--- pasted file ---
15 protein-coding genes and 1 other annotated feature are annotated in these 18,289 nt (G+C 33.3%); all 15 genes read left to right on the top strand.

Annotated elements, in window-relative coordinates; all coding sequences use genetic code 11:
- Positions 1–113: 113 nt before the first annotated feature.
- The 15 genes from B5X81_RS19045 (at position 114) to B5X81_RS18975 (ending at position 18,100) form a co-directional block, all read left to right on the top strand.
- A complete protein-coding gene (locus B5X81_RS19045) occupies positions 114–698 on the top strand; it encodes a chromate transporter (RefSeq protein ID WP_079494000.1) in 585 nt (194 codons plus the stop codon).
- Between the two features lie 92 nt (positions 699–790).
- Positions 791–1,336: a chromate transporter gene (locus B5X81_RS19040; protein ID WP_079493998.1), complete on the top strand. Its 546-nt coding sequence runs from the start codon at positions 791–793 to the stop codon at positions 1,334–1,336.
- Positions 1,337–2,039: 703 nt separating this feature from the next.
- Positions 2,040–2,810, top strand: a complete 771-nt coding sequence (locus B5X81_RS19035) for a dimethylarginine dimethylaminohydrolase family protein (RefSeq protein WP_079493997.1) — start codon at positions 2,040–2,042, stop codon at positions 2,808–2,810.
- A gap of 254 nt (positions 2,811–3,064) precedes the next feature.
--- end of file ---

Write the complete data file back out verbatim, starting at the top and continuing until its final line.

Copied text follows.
15 protein-coding genes and 1 other annotated feature are annotated in these 18,289 nt (G+C 33.3%); all 15 genes read left to right on the top strand.

Annotated elements, in window-relative coordinates; all coding sequences use genetic code 11:
- Positions 1–113: 113 nt before the first annotated feature.
- The 15 genes from B5X81_RS19045 (at position 114) to B5X81_RS18975 (ending at position 18,100) form a co-directional block, all read left to right on the top strand.
- A complete protein-coding gene (locus B5X81_RS19045) occupies positions 114–698 on the top strand; it encodes a chromate transporter (RefSeq protein ID WP_079494000.1) in 585 nt (194 codons plus the stop codon).
- Between the two features lie 92 nt (positions 699–790).
- Positions 791–1,336: a chromate transporter gene (locus B5X81_RS19040; protein ID WP_079493998.1), complete on the top strand. Its 546-nt coding sequence runs from the start codon at positions 791–793 to the stop codon at positions 1,334–1,336.
- Positions 1,337–2,039: 703 nt separating this feature from the next.
- Positions 2,040–2,810, top strand: a complete 771-nt coding sequence (locus B5X81_RS19035) for a dimethylarginine dimethylaminohydrolase family protein (RefSeq protein WP_079493997.1) — start codon at positions 2,040–2,042, stop codon at positions 2,808–2,810.
- A gap of 254 nt (positions 2,811–3,064) precedes the next feature.